Must Reads If You Love 'The City' by Dean Koontz
The City, by Dean Koontz, is a seething tale of terrorism and all the realities of our modern age. We are drawn into the story of Jonah, who grows up amid the chaos and devastation of a society (and family) in various states of chaos. Despite all the loss, Koontz leaves us with a sense of abiding hope--faith in the possibility that words, music and even art will offer meaning... a way to survive no matter what may come.
I will never forget the day that I sat in on the lecture by the authors of Farewell to Manzanar. There's nothing quite like learning more about the ways in which real-life history intersects fiction. It adds a razor's edge focal point, a new way to re-envision long-held beliefs and perspectives. If there really is such a thing as the "American dream," how does the nightmare of a "desert ghetto" fit into that overarching theme in American literature? Is there a disconnect? If we look at the dream, and compare it the realities, are the two mutually exclusive?
Farewell to Manzanar offers an intriguing perspective on the Japanese-American experience during World War II, but you man also discover intriguing insights into the lives and experiences of the Japanese Americans in The City, by Dean Koonz
If you've ever read A Prayer for Owen Meany, it's likely to stay with you for a long time, if not forever. There's something about the events in Owen's life that draw toward an inevitable conclusion. In The City, Jonah wonders (and asks Miss Pearl) what he's supposed to do. His life has been placed upon a path; each day brings him closer to the inevitable. In A Prayer for Owen Meany, he knows that he's "God's instrument." Still, we're drawn to the similar elements, which incorporate the overpowering forces of faith, friendship and fate.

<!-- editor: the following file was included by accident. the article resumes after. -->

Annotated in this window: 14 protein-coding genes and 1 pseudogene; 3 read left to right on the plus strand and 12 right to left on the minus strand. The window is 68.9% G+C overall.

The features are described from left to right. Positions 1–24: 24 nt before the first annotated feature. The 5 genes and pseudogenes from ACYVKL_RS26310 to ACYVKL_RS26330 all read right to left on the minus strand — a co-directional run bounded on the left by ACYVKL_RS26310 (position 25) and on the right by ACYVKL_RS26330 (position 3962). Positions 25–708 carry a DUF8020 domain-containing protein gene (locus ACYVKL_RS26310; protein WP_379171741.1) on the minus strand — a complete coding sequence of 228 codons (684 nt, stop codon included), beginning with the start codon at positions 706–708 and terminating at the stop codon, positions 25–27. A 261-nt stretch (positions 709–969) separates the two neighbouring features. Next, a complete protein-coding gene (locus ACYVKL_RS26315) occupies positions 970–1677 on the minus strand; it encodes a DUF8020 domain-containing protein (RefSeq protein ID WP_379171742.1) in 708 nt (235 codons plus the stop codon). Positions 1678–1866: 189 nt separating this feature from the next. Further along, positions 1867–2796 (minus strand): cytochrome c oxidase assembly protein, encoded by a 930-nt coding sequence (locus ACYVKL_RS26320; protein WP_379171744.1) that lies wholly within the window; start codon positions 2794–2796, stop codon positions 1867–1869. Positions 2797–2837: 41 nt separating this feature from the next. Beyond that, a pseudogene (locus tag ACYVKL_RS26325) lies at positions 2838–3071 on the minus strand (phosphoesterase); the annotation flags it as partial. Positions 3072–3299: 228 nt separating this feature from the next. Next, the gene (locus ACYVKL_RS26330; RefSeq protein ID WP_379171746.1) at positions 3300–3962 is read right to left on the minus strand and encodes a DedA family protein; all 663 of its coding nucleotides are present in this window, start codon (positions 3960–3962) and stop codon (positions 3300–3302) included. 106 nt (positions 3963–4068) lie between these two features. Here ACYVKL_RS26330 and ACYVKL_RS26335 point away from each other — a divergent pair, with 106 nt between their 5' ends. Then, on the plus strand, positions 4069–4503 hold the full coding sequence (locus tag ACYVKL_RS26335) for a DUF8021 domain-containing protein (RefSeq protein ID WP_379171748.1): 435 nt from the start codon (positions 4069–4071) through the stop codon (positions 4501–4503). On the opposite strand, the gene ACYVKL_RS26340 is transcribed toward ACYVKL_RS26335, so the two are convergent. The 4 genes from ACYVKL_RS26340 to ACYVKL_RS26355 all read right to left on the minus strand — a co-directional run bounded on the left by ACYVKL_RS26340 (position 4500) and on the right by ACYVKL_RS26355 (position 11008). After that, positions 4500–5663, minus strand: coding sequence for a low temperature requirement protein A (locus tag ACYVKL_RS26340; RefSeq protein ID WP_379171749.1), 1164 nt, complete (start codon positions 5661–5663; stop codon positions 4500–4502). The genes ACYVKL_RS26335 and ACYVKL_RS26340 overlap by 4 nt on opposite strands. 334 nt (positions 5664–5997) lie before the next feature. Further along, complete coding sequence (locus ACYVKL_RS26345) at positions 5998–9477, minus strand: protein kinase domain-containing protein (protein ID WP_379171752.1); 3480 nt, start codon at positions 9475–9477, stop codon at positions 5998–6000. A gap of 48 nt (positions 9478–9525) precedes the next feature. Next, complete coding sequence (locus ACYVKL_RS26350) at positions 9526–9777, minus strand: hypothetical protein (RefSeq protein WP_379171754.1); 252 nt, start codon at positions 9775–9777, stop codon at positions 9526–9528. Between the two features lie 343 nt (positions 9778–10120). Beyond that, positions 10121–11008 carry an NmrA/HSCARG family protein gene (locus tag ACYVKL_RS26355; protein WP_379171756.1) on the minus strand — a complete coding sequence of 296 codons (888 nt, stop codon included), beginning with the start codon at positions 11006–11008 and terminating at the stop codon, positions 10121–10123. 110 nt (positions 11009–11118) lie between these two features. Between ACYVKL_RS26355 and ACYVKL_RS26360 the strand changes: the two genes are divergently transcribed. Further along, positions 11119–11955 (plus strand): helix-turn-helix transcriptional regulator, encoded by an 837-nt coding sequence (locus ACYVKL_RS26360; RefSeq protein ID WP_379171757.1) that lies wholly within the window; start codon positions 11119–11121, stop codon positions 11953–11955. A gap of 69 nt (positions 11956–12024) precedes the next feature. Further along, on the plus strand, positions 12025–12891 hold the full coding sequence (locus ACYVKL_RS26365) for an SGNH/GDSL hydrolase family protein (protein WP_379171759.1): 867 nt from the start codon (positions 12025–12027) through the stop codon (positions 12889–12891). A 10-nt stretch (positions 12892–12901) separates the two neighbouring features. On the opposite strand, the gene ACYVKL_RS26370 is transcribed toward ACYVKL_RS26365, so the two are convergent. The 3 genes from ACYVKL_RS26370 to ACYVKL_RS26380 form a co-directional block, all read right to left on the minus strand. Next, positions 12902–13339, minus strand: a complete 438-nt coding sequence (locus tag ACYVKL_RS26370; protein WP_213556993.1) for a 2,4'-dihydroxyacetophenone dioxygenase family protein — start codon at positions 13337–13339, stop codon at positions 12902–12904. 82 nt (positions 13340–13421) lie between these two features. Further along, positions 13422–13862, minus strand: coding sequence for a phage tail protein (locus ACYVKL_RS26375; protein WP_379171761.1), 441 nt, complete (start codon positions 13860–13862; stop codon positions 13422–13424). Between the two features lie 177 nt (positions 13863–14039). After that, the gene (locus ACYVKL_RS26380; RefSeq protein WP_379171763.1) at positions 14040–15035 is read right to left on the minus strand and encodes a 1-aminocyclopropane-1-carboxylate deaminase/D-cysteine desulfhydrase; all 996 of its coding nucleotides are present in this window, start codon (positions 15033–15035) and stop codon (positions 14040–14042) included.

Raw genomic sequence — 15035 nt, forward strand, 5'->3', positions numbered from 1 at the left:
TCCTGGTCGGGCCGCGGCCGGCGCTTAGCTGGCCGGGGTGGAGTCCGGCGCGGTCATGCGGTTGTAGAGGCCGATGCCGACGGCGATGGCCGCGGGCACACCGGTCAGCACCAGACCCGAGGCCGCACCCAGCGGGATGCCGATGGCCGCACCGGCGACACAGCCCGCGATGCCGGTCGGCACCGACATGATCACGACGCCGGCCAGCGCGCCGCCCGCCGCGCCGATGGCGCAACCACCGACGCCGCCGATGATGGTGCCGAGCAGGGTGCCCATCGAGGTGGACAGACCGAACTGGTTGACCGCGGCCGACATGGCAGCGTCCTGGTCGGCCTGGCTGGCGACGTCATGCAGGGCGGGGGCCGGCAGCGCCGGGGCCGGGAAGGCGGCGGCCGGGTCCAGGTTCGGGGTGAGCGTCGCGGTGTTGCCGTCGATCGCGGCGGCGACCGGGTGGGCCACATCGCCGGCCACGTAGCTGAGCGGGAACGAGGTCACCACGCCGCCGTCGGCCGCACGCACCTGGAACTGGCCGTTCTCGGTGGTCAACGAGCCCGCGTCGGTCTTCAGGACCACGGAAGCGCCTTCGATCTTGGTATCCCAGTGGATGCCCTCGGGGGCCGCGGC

I love To Kill a Mockingbird, by Harper Lee; so it's probably not so shocking that you'd find this book on a list of "must-read" novels!
It's also a testament to the greatness of Atticus and all his clan--that we're still referring back to Lee's controversial classic, even when we're trying to make sense of the most contemporary of novels. All that it takes for evil to succeed is for good people to do nothing. And, "courage" doesn't mean you're not afraid... just that you push through your fear. You do what's right anyway.
It's the fourth book that Mildred Taylor wrote about the Logan family, but this one was the first one I read about Cassie and her family. This novel was set in the Great Depression, which as all books--fiction and nonfiction--tell us was a devastating time in our history. But, we're also allowed to see courage and strength... that brilliant tenacity that will endear the characters with us for a long time (perhaps forever).
And, when I read The City, by Dean Koontz, I was forced to recall this quote: “Baby, we have no choice of what color we’re born or who our parents are or whether we’re rich or poor. What we do have is some choice over what we make of our lives once we’re here."
Yes, the story of Anne Frank is well-known, but it's still possible (even likely) that you've never actually read all of the autobiographical words that we have from her. This is her letter to the world, although she'd seen so little of it. Her words depict the horrors of war, the realities of humanity, but also some sense of forgiveness, hope and a belief in the goodness of others.
Anything can happen. That's certain, whether we're reading Anne Frank's story or this novel by Dean Koontz. In The City, our main characters encounter evil, pain, loss and death. Yet, Jonah rises above all that.